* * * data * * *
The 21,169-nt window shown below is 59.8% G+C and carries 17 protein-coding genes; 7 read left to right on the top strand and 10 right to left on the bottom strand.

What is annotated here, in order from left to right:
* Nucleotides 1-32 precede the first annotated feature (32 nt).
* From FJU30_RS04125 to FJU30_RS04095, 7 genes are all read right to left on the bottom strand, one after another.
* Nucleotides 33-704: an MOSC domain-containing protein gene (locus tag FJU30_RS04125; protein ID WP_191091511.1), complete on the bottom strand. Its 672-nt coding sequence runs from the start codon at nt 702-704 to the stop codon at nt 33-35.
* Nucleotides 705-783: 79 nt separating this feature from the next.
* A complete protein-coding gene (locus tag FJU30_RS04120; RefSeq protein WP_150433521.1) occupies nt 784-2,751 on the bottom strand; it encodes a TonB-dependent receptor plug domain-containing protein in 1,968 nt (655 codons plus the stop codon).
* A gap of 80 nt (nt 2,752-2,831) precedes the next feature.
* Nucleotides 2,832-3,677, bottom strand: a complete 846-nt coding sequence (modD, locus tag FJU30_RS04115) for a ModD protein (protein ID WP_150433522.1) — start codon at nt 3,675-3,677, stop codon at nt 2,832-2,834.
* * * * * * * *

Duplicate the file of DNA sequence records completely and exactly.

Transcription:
The 21,169-nt window shown below is 59.8% G+C and carries 17 protein-coding genes; 7 read left to right on the top strand and 10 right to left on the bottom strand.

What is annotated here, in order from left to right:
* Nucleotides 1-32 precede the first annotated feature (32 nt).
* From FJU30_RS04125 to FJU30_RS04095, 7 genes are all read right to left on the bottom strand, one after another.
* Nucleotides 33-704: an MOSC domain-containing protein gene (locus tag FJU30_RS04125; protein ID WP_191091511.1), complete on the bottom strand. Its 672-nt coding sequence runs from the start codon at nt 702-704 to the stop codon at nt 33-35.
* Nucleotides 705-783: 79 nt separating this feature from the next.
* A complete protein-coding gene (locus tag FJU30_RS04120; RefSeq protein WP_150433521.1) occupies nt 784-2,751 on the bottom strand; it encodes a TonB-dependent receptor plug domain-containing protein in 1,968 nt (655 codons plus the stop codon).
* A gap of 80 nt (nt 2,752-2,831) precedes the next feature.
* Nucleotides 2,832-3,677, bottom strand: a complete 846-nt coding sequence (modD, locus tag FJU30_RS04115) for a ModD protein (protein ID WP_150433522.1) — start codon at nt 3,675-3,677, stop codon at nt 2,832-2,834.